"Importantly, the poor health and short lifespans of captive orcas are most clearly understood as connected elements in a cycle of maladaptiveness to the conditions of captivity that involves behavioral abnormalities, physical harm and vulnerability to disease."

The paper shows, says Marino, that "when you examine the totality of the welfare findings for captive orcas the whole picture fits best within a larger common framework of evidence on how stress effects captive animals. We know that, when confined, other animals show the same kinds of behavioral and physiological abnormalities that captive orcas do. This is not mysterious or even controversial. It is basic science."

Marino cites as especially damaging the manner in which captivity prevents orcas from making social connections. Tanks also deprive them of places to retreat, making conflicts inescapable even temporarily. Finally, captive orcas are likely to become bored and chronically demotivated by the frustration over their loss of autonomy.

The study also notes physical effects brought on by long-term stress, including:

  • the release of too much cortisol by the hypothalamus-pituitary-adrenal, or HPA, axis, causing elevated blood sugar, suppression of the immune system, as well as metabolism and blood pressure issues.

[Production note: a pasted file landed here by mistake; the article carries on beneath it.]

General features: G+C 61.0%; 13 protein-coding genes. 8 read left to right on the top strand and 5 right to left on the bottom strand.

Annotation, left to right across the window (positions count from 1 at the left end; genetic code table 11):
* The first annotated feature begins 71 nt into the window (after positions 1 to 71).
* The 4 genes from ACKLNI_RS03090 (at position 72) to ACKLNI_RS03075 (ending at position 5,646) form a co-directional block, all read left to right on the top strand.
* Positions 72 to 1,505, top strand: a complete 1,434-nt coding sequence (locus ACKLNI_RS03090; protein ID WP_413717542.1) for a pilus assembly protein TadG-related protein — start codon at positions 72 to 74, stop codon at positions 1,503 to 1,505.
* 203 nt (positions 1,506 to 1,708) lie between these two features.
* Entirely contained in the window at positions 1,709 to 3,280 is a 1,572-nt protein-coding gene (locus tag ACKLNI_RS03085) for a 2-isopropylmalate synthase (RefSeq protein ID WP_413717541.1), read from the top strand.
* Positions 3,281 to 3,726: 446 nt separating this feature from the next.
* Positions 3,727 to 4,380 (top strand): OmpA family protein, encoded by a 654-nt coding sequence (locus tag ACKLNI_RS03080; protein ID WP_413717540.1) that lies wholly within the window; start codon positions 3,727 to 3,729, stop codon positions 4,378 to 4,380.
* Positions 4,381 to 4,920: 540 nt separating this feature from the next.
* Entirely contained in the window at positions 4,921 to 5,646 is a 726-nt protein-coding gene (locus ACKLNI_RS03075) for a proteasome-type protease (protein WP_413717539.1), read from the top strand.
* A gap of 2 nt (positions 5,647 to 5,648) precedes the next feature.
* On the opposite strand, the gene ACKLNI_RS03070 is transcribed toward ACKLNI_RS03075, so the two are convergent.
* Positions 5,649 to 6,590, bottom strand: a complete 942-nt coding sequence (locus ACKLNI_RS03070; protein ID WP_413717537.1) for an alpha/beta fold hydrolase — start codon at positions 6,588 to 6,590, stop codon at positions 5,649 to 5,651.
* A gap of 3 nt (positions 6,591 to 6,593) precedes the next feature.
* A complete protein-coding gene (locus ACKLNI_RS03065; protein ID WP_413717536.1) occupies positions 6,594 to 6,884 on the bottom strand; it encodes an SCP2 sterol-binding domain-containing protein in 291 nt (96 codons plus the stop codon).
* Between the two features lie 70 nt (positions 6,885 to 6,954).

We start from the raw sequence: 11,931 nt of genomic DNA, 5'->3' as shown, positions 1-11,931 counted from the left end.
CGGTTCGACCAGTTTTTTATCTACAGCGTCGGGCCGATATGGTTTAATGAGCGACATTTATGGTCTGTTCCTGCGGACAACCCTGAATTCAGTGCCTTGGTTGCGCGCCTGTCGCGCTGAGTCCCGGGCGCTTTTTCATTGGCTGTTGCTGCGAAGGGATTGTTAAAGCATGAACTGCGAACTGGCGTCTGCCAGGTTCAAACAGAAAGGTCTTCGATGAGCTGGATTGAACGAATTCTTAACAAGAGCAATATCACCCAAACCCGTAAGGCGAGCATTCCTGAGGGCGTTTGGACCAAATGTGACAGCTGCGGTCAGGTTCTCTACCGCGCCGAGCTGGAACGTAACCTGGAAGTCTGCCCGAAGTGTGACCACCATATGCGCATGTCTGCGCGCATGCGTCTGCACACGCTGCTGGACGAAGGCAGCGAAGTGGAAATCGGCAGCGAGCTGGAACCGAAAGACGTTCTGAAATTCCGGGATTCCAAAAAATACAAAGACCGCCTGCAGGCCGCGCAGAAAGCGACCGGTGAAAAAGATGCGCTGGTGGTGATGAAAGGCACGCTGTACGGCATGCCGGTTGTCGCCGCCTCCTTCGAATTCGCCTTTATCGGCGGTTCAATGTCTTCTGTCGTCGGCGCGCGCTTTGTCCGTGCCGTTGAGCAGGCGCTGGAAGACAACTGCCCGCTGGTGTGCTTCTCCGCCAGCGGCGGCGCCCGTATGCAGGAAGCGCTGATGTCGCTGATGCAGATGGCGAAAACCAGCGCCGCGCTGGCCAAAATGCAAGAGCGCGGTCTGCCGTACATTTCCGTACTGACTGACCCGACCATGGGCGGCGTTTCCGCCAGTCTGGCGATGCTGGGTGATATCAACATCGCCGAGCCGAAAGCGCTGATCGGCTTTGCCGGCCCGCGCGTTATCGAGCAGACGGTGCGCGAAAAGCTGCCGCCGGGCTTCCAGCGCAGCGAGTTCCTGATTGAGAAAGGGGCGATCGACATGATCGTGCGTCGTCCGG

• alterations of the hippocampus, amygdala, and prefrontal cortex due to prolonged stress, potentially leading to Increased anxiety, post-traumatic stress, cognitive impairment, depression, and mood dysregulation.
  • organ degradation in response to unrelenting stress.
  • a loss of natural sensory information, about which, says the study, "a growing body of research has found that exposure to excessive or unnatural levels or types of acoustic input can cause a number of impacts to cetaceans, including but not limited to … accelerated aging, suppression of the immune response, as well as premature hearing loss."

A valuable conversation

Marino explains why it was important to conduct this study, saying, "My co-authors and I wrote this review to bring all of the available information on captive orca well-being together in one place and to suggest that we might all best be able to understand the effects of captivity within a very familiar and well-researched model of how chronic stress effects all organisms. We want this paper to be a catalyst for dialogue and further scientific exploration based on data as to how we can better understand who orcas are and how we can identify the important elements needed in a captive environment for them to thrive."

The Whale Sanctuary Project is hosting a free public webinar to discuss the study and the effects of stress on captive orcas with three of the study's authors Tuesday, July 14, 2020.